The American Interest
MIDDLE EAST AFLAME
The U.S. and Turkey: Past the Point of No Return?
With Ankara and Washington on a collision course in northern Syria, both sides will have to rethink their priorities if they want to salvage an increasingly hollow alliance.
U.S.-Turkish relations have deteriorated for some time. But until recently, no one would have thought that the American and Turkish militaries, closely allied since the 1950s, could end up confronting each other directly. Yet in northern Syria today, that is no longer unthinkable.
In mid-January, to forestall U.S. intentions to build a “Border Security Force” composed mainly of Syrian Kurdish fighters, Turkey launched a military operation in the Kurdish-controlled Afrin enclave in northwestern Syria. On January 24, Turkish President Recep Tayyip Erdoğan expressed his determination to move beyond Afrin into other parts of northern Syria, mentioning specifically the town of Manbij, where U.S. forces are deployed alongside Kurdish YPG troops. Turkish officials warned the United States to sever its ties to the Kurdish forces, which Turkey considers a terrorist group. This led President Donald Trump to tell Erdoğan to “avoid any actions that might risk conflict between Turkish and American forces.”
The collision course Ankara and Washington are on is making any notion of a Turkish-American alliance increasingly hollow. If a point of no return is to be avoided, both sides will have to rethink their priorities, and begin to build trust. That process can begin with an honest appraisal of how we got to this point, with America and Turkey on the verge of coming to blows.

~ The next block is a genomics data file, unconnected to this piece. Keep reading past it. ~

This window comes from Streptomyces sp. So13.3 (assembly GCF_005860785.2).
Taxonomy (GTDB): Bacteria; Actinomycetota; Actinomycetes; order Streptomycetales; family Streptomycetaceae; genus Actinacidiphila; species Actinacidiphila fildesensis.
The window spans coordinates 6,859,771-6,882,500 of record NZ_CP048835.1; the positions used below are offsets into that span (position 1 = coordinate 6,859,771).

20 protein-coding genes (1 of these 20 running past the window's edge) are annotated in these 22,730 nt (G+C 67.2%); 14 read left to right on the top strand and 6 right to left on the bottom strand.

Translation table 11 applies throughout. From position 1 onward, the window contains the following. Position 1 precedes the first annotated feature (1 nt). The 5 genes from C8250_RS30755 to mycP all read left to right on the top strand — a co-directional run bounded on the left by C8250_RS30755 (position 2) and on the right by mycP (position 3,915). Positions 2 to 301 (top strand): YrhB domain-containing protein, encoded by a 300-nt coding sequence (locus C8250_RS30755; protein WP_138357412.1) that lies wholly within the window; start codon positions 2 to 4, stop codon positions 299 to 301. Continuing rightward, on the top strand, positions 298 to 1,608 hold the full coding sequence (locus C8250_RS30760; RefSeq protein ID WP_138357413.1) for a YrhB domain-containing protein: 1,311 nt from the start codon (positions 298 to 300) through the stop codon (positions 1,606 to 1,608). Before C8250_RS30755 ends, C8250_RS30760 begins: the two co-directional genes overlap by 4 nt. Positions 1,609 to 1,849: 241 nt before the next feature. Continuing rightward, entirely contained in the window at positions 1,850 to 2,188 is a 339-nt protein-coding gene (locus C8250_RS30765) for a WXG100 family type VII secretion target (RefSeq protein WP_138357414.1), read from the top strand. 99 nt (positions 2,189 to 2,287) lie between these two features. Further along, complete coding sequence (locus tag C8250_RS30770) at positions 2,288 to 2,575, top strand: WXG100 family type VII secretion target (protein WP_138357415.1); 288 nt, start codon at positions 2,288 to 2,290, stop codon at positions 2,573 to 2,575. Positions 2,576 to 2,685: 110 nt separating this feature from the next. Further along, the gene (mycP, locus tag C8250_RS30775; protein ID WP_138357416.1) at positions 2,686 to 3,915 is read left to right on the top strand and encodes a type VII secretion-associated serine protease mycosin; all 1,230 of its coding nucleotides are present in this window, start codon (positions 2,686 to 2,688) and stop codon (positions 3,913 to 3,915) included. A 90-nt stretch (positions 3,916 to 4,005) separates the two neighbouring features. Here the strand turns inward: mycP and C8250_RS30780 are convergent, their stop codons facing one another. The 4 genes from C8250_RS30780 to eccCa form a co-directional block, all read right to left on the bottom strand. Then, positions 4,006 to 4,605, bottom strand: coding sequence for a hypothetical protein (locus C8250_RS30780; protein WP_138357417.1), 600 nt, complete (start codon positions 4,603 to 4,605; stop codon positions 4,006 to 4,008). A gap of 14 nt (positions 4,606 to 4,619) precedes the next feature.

In the United States, much of the blame has naturally been laid at the feet of Erdoğan, the headstrong and authoritarian Turkish President. To American eyes, it is easy to see how Erdoğan’s growing intolerance of dissent goes hand in hand with an increasingly adventurist foreign policy that directly challenges American interests. Yet while Erdogan is part of the problem, its full scope goes far beyond a single individual. The real story of the past several years is how the Syrian and Kurdish issues have interacted with Turkish domestic politics to pull Ankara and Washington apart.
On November 7, Svante Cornell testified at a Joint Subcomittee Hearing on "Russia: Counterterrorism Partner or Fanning the Flames?" convened by the Subcommittees on Terrorism, Nonproliferation and Trade and Europe, Eurasia and Emerging Threats of the Committee on Foreign Relations of the U.S. House of Representatives.
The video of the event is available from the following link, with Dr. Cornell's statement at minute 47.
For the written testimony, click here,
Wednesday, March 23, 2016, from 5 to 7 p.m.
(reception at 5 p.m. with Georgian wine, followed by the main program at 5:30)
Russia's seizure of Crimea and Russia's ongoing military campaign in Syria have transformed the strategic landscape from the Eastern Mediterranean and Black Sea region to the Caspian area. Grave tensions between Russia and Turkey were mounting even before Putin and Erdogan launched into a florid and vituperative war of words, which continues unabated.
Our speakers will delve into the many levels of this confrontation, offer important perspectives on how it is affecting security and economic life in the Caucasus and Central Asia, and suggest where it all might lead.
A video recording of this event can be viewed on the SAIS Events channel on Youtube.
Eric Edelman, Roger Hertog Distinguished Practitioner-in-Residence at the Philip Merrill Center for Strategic Studies, SAIS
Avinoam Idan, Nonresident Senior Fellow, Central Asia-Caucasus Institute & Silk Road Studies Program
Vladislav Inozemtsev, Director and Founder, Center for Post-Industrial Studies, Moscow
Olga Oliker, Senior Adviser and Director, Russia and Eurasia Program, CSIS
Kurt Volker, Executive Director, McCain Institute, and former US Ambassador to NATO
Moderator: Svante Cornell, Director, Central Asia-Caucasus Institute
Rome Building Auditorium
SAIS - Johns Hopkins University
1619 Massachusetts Ave., NW
Washington, DC 20036